Meet Mrs. Morgan’s grade 6/7 class from Pacific Way Elementary which not only put the plans in motion to make the pollinator garden come to life, they also funded it financially with grant money and fundraising.
The class signed up for a virtual program called ‘Learning for a Sustainable Future’ where they took part in five different Zoom modules based on climate action priorities. From there they had to choose an action project that resonated with them the most, which was the pollinator program. Then, as a team they wrote a grant application and received a $500 grant for their project, and also created and sold stickers as a fundraiser to beef up the money for the garden, adding an extra $300 to their budget.
Once the money was raised, they reached out to the City of Kamloops to discuss location and needs. Kristen Wourms, Nature Park Crew Leader for the City, visited the classroom and educated the students on the plans and designs that would need to be put in place to make the pollinator garden come to life. "I went over everything a garden needs with the students in class, we talked about fencing, plants, materials, irrigation, and garden shape. They researched and designed everything from the plants they wanted to the actual design and placement of the garden – they knew exactly what they wanted after all their research. These students did an outstanding job on this project and they’re very proud of it, this entire project from idea to completion was their hard work."
Once the garden and design plans were in place, the class went to three different local landscape stores to pick out the pollinator plants they wanted, cut the turf out by hand at West Highlands, tilled up all the soil, planted the plants and worked with the City’s Parks team to install the fence around the garden.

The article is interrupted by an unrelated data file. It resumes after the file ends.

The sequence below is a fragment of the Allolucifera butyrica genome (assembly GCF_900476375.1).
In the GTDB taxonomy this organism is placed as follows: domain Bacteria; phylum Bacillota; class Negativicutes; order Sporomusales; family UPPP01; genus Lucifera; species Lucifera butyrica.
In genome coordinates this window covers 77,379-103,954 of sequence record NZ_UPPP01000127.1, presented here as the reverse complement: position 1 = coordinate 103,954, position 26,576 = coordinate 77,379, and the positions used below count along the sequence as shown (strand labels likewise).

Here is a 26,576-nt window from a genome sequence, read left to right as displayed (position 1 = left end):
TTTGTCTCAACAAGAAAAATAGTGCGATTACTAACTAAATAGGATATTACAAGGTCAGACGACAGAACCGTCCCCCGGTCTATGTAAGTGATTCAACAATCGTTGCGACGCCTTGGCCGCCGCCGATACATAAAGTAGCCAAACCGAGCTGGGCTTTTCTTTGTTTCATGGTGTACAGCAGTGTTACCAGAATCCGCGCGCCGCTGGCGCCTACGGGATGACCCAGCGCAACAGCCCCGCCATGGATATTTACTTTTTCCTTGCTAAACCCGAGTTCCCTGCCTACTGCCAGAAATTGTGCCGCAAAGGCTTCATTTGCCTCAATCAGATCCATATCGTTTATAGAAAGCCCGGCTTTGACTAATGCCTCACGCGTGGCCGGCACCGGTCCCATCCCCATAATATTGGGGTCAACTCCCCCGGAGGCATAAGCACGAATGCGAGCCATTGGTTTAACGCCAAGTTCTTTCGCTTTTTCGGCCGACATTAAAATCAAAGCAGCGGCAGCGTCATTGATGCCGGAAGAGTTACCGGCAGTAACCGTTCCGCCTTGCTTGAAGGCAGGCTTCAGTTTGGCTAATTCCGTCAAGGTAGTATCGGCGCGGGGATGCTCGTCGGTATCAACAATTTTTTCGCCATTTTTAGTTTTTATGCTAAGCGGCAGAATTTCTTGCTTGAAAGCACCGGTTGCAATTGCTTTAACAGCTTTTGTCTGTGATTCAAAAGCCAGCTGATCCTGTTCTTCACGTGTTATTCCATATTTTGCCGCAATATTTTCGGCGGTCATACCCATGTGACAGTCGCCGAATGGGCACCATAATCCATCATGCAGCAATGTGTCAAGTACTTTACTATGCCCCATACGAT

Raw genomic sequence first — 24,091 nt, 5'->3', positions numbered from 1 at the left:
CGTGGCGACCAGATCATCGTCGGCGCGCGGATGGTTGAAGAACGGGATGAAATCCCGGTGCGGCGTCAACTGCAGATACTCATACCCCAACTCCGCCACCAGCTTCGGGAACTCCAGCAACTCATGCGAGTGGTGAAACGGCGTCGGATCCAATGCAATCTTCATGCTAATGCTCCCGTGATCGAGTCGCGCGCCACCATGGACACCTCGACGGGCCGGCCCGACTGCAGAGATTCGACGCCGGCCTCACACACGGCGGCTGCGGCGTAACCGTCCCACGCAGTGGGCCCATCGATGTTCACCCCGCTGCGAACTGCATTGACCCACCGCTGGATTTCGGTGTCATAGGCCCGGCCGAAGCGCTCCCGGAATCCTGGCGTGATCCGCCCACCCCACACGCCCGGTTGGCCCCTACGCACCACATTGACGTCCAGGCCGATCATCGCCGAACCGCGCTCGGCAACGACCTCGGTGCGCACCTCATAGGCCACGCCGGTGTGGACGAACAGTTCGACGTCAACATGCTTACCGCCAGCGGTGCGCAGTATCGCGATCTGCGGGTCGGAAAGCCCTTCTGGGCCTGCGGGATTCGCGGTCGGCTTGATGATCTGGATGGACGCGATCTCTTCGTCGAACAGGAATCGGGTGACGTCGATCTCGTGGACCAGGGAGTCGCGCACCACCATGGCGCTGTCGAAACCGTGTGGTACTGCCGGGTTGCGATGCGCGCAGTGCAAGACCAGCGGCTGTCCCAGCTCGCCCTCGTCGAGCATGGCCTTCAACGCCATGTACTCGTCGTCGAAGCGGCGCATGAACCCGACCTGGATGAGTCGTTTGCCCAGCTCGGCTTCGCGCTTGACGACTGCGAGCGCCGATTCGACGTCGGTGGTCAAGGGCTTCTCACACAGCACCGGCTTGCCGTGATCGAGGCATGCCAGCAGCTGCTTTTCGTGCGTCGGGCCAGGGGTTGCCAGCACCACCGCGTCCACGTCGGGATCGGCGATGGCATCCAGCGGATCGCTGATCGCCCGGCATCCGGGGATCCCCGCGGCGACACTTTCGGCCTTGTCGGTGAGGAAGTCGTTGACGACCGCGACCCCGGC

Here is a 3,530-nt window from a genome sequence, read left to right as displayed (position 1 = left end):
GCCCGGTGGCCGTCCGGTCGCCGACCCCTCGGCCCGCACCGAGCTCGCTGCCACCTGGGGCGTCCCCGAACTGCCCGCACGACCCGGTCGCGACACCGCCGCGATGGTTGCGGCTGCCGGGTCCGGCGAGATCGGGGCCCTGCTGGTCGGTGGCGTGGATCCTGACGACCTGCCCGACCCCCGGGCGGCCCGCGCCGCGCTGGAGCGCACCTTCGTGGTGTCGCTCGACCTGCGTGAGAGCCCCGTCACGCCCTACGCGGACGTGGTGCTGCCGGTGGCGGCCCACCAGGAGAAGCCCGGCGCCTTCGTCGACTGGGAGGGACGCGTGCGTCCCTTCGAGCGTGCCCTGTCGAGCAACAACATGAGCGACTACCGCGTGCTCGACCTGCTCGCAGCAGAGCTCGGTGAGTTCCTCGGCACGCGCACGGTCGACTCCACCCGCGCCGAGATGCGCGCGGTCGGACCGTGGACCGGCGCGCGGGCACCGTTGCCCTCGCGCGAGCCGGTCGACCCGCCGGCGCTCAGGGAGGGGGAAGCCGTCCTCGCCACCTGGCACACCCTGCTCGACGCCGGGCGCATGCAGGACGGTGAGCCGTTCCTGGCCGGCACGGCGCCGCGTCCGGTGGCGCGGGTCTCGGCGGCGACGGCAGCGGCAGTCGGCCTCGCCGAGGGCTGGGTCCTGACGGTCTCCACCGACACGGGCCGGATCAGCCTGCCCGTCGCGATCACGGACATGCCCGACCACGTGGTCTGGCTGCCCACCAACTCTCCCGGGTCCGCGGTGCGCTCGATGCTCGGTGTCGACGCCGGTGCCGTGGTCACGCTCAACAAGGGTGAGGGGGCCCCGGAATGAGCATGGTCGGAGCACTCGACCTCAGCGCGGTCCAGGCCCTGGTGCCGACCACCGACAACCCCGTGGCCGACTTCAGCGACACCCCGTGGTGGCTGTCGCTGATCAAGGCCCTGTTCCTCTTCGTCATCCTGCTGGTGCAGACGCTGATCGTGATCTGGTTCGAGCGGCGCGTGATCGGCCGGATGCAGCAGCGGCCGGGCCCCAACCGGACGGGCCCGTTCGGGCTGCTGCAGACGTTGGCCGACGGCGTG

"Working side by side with the City of Kamloops has been an amazing learning experience for the kids," says Beth Morgan, the teacher of this grade 6/7 class at Pacific Way Elementary. "The day we pulled out the sod was an extensive labour day for them and every student worked so hard, it felt like a real team project. Being able to create the garden with the Parks team was a really great experience as well, the students were able to use tools they otherwise wouldn’t have had access to for the project. Now we’re doing an education component with the rest of the school to explain why pollination is so important. Different classes from Pacific Way are coming to West Highlands today to learn from our class."
The class has since entered their project into "Our Canada Project" for a chance to win $3,000.